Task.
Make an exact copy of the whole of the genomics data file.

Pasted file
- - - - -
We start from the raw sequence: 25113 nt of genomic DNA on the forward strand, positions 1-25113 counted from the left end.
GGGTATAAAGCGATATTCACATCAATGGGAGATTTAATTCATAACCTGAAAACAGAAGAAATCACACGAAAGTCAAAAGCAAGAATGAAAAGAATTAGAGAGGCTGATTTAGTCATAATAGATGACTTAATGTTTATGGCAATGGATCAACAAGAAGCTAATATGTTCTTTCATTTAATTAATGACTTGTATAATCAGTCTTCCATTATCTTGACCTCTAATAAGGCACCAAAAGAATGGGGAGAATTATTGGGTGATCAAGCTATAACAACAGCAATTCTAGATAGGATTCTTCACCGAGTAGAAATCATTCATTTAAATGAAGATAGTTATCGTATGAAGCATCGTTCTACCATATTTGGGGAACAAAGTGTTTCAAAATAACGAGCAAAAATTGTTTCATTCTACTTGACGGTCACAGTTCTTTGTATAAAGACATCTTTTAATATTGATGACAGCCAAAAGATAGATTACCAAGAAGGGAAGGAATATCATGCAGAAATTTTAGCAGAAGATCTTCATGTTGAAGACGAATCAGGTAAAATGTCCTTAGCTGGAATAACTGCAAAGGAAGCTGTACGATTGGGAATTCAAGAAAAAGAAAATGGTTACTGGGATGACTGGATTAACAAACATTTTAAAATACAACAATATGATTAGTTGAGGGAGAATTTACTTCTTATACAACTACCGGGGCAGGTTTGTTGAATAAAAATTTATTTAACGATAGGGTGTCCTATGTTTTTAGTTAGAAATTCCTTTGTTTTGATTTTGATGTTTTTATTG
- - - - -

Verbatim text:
We start from the raw sequence: 25113 nt of genomic DNA on the forward strand, positions 1-25113 counted from the left end.
GGGTATAAAGCGATATTCACATCAATGGGAGATTTAATTCATAACCTGAAAACAGAAGAAATCACACGAAAGTCAAAAGCAAGAATGAAAAGAATTAGAGAGGCTGATTTAGTCATAATAGATGACTTAATGTTTATGGCAATGGATCAACAAGAAGCTAATATGTTCTTTCATTTAATTAATGACTTGTATAATCAGTCTTCCATTATCTTGACCTCTAATAAGGCACCAAAAGAATGGGGAGAATTATTGGGTGATCAAGCTATAACAACAGCAATTCTAGATAGGATTCTTCACCGAGTAGAAATCATTCATTTAAATGAAGATAGTTATCGTATGAAGCATCGTTCTACCATATTTGGGGAACAAAGTGTTTCAAAATAACGAGCAAAAATTGTTTCATTCTACTTGACGGTCACAGTTCTTTGTATAAAGACATCTTTTAATATTGATGACAGCCAAAAGATAGATTACCAAGAAGGGAAGGAATATCATGCAGAAATTTTAGCAGAAGATCTTCATGTTGAAGACGAATCAGGTAAAATGTCCTTAGCTGGAATAACTGCAAAGGAAGCTGTACGATTGGGAATTCAAGAAAAAGAAAATGGTTACTGGGATGACTGGATTAACAAACATTTTAAAATACAACAATATGATTAGTTGAGGGAGAATTTACTTCTTATACAACTACCGGGGCAGGTTTGTTGAATAAAAATTTATTTAACGATAGGGTGTCCTATGTTTTTAGTTAGAAATTCCTTTGTTTTGATTTTGATGTTTTTATTG